1x04. "Black Blizzard"

written by William Schmidt
directed by Peter Medak

original airdate: October 5, 2003
running time: 46 minutes



Printable Version 1.0 - December 20, 2003; 23kb
(Adobe Acrobat Reader is required to view PDF files.)


The carnival. Ben is watching the twins, Alexandria and Caladonia, practice their routine; Lodz is sitting in his trailer, nursing a glass of absinthe. The glass begins to tremble. He stills it with his hand, and smiles; "Queen of the Gypsies" is painted on the side of a ramshackle trailer. Inside, Sofie tends to her catatonic mother, Apollonia.


SOFIE: "I'm just having a little fun, that's all. I never let it go too far. It doesn't hurt anybody."
SOFIE: "Least of all me. I'll be back before we open."
The doors to the trailer slam shut.
SOFIE: "Mother, open the door."
SOFIE: "What are you talking about? It's a beautiful day."

Samson is inside his trailer, preening himself in front of a mirror. He proclaims himself a "handsome devil" and leaves. The breeze from outside rustles Management's curtains; The cook tent. Lila, Gecko, the Dreifusses and the twins are sitting around a table, eating and joking. Lila indicates in the direction of a road and asks the group if they know where it leads to. She tells them in a whisper: "Babylon...." While Felix denies that Babylon even exists, Libby and Dora Mae debate whether or not it was rousties or freaks that were strung up in Babylon, back in '32, "just to watch 'em dangle." Lila settles the debate. "It was three pinheads and an albino named Freddie Neff." Gecko says he hopes Jonesy will convince Samson to turn the carnival around; Jonesy tells Samson that the rousties haven't been happy since the carnival's left the circuit. When Samson replies that it's not his decision to make, Jonesy offers to speak to Management himself. Samson tells him that's not a possibility. A roustie, Osgood, arrives with a sedan. Samson climbs in and drives off, leaving Jonesy surrounded by a gaggle of amused men; Ben enters Lodz's trailer and finds the mentalist wrapping bottles in towels and putting them in drawers. Ben says that he was told Lodz had wanted to see him. Lodz tells Ben he has something to show him, but they'll have to drive there.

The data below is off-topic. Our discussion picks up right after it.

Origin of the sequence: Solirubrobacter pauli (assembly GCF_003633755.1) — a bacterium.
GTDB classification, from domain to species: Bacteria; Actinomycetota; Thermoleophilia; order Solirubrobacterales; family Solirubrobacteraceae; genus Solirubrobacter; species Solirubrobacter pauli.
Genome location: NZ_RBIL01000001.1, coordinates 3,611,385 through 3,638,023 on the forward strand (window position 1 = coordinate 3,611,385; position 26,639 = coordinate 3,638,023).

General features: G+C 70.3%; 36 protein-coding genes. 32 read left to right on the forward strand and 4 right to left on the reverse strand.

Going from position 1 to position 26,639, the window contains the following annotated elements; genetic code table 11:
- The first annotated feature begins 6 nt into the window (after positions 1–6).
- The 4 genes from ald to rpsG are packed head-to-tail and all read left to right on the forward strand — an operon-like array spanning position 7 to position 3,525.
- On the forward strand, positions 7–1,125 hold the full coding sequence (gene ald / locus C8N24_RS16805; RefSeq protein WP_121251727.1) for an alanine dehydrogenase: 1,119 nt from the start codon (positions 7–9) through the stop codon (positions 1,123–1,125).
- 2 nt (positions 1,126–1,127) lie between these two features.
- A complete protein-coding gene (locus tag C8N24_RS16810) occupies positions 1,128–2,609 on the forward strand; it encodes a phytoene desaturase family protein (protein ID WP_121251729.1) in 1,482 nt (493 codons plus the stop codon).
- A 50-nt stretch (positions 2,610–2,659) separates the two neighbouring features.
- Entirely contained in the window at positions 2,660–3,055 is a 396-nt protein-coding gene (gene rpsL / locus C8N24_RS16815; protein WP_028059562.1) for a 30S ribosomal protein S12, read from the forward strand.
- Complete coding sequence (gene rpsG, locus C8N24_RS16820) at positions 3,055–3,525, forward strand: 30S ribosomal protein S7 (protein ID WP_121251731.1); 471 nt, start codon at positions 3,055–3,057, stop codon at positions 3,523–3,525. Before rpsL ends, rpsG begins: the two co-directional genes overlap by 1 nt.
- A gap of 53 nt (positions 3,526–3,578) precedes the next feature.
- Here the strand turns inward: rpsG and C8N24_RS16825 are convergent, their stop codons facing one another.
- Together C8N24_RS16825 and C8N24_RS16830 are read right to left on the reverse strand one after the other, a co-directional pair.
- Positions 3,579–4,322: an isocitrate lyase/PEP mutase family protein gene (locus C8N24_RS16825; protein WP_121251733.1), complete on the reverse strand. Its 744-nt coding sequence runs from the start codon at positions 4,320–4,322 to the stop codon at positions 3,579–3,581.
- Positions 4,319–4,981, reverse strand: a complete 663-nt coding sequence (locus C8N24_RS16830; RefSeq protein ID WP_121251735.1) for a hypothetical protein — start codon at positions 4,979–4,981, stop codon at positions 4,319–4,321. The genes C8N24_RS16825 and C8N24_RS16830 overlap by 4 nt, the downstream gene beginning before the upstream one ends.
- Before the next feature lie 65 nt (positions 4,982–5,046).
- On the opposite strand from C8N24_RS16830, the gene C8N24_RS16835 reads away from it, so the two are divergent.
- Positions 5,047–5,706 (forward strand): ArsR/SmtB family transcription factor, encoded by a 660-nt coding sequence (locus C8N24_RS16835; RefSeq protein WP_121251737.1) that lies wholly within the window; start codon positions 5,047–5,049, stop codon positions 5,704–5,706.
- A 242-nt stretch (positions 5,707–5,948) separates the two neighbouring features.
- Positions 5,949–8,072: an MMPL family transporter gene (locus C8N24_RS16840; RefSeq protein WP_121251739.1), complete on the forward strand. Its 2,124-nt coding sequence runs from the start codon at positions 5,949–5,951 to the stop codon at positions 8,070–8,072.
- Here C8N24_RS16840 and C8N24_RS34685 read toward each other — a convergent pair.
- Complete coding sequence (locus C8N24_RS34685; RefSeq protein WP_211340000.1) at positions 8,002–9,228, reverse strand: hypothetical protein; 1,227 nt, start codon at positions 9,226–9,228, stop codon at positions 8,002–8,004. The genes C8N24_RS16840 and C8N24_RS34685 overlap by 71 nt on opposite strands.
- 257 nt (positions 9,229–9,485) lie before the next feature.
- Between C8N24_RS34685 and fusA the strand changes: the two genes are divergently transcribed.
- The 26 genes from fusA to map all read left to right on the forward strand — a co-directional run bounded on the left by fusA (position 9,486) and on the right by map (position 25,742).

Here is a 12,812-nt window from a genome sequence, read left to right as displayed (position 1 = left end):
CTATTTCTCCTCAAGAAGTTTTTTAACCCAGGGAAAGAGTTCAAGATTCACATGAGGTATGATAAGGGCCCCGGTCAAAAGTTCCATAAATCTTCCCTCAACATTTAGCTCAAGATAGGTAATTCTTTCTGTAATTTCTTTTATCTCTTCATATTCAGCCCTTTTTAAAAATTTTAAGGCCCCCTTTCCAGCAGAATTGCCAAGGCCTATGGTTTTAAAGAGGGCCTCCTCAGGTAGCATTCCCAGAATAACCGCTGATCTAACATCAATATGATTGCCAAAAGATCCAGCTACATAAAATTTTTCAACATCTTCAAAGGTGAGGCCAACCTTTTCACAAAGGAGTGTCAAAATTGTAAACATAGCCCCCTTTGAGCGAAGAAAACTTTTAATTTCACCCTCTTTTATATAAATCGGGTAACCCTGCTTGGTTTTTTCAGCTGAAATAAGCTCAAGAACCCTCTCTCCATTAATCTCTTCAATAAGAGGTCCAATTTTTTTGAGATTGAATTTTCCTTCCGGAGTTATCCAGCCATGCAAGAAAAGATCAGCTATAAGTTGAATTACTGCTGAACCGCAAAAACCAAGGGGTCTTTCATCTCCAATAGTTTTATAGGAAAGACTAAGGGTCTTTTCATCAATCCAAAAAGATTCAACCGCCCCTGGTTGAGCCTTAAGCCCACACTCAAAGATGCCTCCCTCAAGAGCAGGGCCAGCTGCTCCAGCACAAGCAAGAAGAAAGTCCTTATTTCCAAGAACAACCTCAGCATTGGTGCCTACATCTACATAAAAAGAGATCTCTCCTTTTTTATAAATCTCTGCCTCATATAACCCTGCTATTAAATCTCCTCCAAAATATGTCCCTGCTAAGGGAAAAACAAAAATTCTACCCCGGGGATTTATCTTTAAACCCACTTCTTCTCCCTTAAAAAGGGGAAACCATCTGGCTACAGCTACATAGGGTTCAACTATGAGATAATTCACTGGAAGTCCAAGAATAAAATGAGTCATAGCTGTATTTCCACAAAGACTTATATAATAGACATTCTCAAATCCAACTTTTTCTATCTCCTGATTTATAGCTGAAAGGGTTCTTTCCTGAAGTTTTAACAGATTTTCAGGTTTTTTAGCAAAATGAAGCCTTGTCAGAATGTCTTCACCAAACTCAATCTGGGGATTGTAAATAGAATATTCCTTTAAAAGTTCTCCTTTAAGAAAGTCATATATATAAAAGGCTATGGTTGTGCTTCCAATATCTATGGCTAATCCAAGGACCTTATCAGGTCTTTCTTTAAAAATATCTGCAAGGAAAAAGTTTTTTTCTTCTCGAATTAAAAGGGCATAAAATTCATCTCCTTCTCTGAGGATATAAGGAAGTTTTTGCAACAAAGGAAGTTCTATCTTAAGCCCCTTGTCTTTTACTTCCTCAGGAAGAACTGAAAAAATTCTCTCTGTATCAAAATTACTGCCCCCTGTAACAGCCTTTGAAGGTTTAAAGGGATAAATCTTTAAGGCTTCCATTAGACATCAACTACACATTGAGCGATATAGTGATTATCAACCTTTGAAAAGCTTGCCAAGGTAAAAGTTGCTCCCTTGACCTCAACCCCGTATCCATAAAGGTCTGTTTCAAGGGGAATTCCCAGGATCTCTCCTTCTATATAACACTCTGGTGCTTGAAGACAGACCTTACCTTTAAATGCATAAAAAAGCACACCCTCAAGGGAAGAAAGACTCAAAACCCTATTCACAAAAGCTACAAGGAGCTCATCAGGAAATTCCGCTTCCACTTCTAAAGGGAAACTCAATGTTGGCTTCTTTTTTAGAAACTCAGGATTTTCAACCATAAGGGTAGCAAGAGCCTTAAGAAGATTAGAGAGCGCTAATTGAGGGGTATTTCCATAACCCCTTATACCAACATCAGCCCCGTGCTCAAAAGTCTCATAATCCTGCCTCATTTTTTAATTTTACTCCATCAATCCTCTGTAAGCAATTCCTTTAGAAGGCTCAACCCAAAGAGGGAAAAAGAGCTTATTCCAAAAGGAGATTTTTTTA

The Dignity Ministry, formerly Chin's. Iris leads children in a rendition of "Let the Little Children Come to Me." Justin is gathering hymnals from the pews. Reverend Norman Balthus enters and greets Justin, who offers to show the reverend around. Norman declines and hands Justin a letter. The church board at First Methodist and seventy-two members has written to the Bishop, accusing Justin of neglecting the congregation. Norman gives Justin the Bishop's ultimatum: relinquish the new ministry or be disciplined and forcibly removed from his position at First Methodist. Justin pleads with Norman: God spoke to him, as He spoke to Abraham, Isaiah and Moses. Justin hands the letter back to Norman and walks away.

Sofie stands in front of a mirror in a gas station restroom. She's changed into a white dress and flowered hat. She's rehearsing: "Has it been that long?"; Samson arrives at a home and knocks on the front door. A woman, Miss Jolene, answers. He hands her flowers and she gushes, welcoming him inside; Sofie is sitting in a car outside of Sally's Cafe. The owner of the cafe, Harlan Staub, walks by. He catches Sofie's eye, bewitched; Ben is driving the carnival truck down a dusty road. Lodz sits silently in the passenger seat; Inside Sally's Cafe, Harlan is serving men seated at the counter. He looks out the window at Sofie, checks his watch, then goes outside and introduces himself. Sofie lies and tells him her name is Betty Jones and that she's waiting for her brother, who's running errands. Harlan observes that she's been waiting for an hour-and-half and suggests she waits inside the cafe where's cooler. Inside, Harlan serves Sofie a glass of iced tea and tells her it's "on the house." Sofie offers to pay. "My pleasure, Miss." "Mrs.," Sofie corrects. She tells him she's been widowed almost two years.